Labor unions oppose few policies more than they do right-to-work laws. But one former state union president Friday endorsed the policy as a critical workplace right.

Ben Johnson has served as a union president for both the Vermont AFL-CIO and the state chapter of the American Federation of Teachers (AFT). But upon leaving the unions, he began to reconsider his views on labor matters. His chance to reflect brought him to favor a policy that is paramount to sin in union circles.

Labor unions have long denounced right-to-work as an underhanded attack on unions and worker rights. The policy outlaws mandatory union dues or fees as a condition of employment. Johnson argues it is time to eliminate forced dues so that all workers have the right to choose whether to join a union.

“I support right-to-work nationwide in the private sector, in the public sector, in any other sectors that unions create, full stop,” Johnson said in an online video. “I think it’s time to eliminate unions’ right to collect mandatory agency fees from non-members.”

House Republicans introduced a bill Feb. 1 aimed at making union dues and fees optional for all workers. The U.S. Supreme Court may soon consider a case that would end forced dues for all public-sector workers. Johnson argues both would be a huge win for worker freedom.

The National Right To Work Committee (NRTW) published the video to give the former union president a chance to express his views. He took the opportunity to detail how he came around to support a policy he was taught to hate. The NRTW has been at the forefront of advocating for right-to-work laws.

Labor unions and their supporters argue that optional dues encourage workers to free-ride. They are obligated to represent all workers regardless of whether they pay dues once they get voted in as the exclusive representative. The U.S. Supreme Court affirmed the union position in the 1977 case Abood v. Detroit Board of Education.

“The union is obligated to give them the same representation it gives to all the members who actually pay dues, so why give people a way to get something for free,” Johnson said. “Except wait. Unions choose to bargain contracts that cover the entire bargaining unit, members or not. They could bargain contracts that cover only members.”

Labor unions often overlook that being an exclusive representative isn’t the only way they can organize. Member only unions aren’t obligated to represent nonmembers or anyone not paying dues or fees. The downside is they lose monopoly rights which block other labor groups from trying to organize established bargaining units.

Johnson recalls working on an ambitious campaign to organize childcare providers throughout his state. The campaign was modeled after what unions in other states did like the Service Employees International Union (SEIU). Many of the providers were just individuals providing a service through state subsidies.

“This was the leading edge of public sector union organizing,” Johnson said. “Bring quasi-public employees into the union. There were thousands of individuals and centers providing childcare in Vermont and participating in a program where they would be paid a subsidy by the state to provide childcare for low-income families.”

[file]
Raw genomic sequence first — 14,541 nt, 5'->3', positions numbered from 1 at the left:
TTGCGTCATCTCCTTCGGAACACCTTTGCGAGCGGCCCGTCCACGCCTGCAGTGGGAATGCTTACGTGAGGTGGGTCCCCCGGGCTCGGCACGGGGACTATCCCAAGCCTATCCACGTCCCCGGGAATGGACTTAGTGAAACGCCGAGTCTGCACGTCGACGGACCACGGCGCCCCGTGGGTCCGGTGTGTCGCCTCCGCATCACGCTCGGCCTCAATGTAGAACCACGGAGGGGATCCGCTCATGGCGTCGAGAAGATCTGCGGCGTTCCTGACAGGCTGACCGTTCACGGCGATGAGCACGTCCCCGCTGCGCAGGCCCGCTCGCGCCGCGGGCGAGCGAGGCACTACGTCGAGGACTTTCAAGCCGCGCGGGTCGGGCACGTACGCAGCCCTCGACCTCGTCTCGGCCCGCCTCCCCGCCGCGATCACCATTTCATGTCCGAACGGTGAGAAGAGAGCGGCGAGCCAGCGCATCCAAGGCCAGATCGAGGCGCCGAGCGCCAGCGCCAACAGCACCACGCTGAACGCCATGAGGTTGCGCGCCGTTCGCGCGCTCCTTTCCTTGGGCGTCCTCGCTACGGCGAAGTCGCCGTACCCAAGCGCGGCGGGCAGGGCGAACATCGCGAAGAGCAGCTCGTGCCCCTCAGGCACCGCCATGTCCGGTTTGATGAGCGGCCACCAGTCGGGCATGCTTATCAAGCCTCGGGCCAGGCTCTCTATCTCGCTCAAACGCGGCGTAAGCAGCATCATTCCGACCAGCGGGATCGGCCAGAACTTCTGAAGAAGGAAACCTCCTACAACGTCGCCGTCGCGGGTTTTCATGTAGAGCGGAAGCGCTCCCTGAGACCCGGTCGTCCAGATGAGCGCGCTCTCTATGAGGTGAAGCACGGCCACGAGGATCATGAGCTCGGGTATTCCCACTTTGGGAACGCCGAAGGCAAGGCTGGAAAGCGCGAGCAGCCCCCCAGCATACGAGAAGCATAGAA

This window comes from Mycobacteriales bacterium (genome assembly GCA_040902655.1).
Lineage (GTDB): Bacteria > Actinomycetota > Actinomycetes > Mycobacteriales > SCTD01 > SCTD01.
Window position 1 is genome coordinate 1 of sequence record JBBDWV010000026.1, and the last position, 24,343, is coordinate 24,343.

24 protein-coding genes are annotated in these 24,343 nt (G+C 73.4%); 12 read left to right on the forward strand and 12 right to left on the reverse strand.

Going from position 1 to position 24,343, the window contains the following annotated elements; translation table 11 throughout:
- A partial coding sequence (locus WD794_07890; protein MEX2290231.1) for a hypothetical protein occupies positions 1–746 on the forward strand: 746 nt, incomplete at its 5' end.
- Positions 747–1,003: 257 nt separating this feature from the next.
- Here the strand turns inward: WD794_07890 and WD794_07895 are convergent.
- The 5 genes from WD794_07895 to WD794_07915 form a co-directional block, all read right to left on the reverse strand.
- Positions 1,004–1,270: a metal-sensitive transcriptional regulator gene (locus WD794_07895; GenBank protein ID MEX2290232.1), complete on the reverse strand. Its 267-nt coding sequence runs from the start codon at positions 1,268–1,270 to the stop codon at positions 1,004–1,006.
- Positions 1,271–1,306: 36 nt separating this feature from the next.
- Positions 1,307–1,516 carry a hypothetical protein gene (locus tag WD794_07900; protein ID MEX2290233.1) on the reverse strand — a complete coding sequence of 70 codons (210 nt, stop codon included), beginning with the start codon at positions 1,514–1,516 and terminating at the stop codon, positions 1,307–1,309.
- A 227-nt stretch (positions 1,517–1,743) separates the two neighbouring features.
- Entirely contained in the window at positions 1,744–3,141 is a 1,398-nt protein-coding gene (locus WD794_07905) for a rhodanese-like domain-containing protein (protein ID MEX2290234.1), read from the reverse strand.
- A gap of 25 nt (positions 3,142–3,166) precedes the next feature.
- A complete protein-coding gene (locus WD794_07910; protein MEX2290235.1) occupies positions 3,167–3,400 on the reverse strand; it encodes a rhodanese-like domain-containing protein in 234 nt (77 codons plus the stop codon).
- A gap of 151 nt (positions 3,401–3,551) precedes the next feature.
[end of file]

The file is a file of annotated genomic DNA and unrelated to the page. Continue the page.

Johnson describes how they created a bargaining unit where one really didn’t exist. The childcare providers were independent contractors and small business owners. The plan was to organize in the field while pushing legislation that classified the providers as state employees for the purpose of organizing.

“If you think that scheme doesn’t have much in common with the normal agency fee case I laid out earlier, you’re exactly right,” Johnson said. “Of course it doesn’t. It uses agency fees as a strategy to build a union that we never even dreamt would be supported by a majority of the providers. In fact, it is more likely true that even if we had succeeded at any given time a majority of the providers would not even have known there was a union.”

Johnson notes that they didn’t even expect to get much in the way of additional funds. It was unlikely they would get enough dues paying members after the cost it took to organize them. Rather the idea was to become the voice of a sympathetic group that talks to many people which could be leveraged for political reasons.

The U.S. Supreme Court dashed their plan with a decision that halted similar union campaigns in states across the country. Harris v. Quinn determined in 2013 that states cannot make laws that allow unions to collect dues from people who weren’t workers in a bargaining unit.

“I don’t expect to bring around to my way of thinking any union officers or staff still in the wilderness,” Johnson said. “To them the words and arguments I utter are only tools the forces of capitalism use to bust the union. In the union view, the only analysis that counts is the one that says without bargaining unit contracts and agency fees unions will be weaker.”

Johnson recalls that his motivation was primarily to seek power for the union. The labor culture was combative as a means of survival, but that often put the union at odds with everyone else including their members. He was finally able to see things from a different perspective when he left just a few years ago.

The Vermont AFL-CIO and AFT Vermont did not respond to a request for comment by InsideSources.

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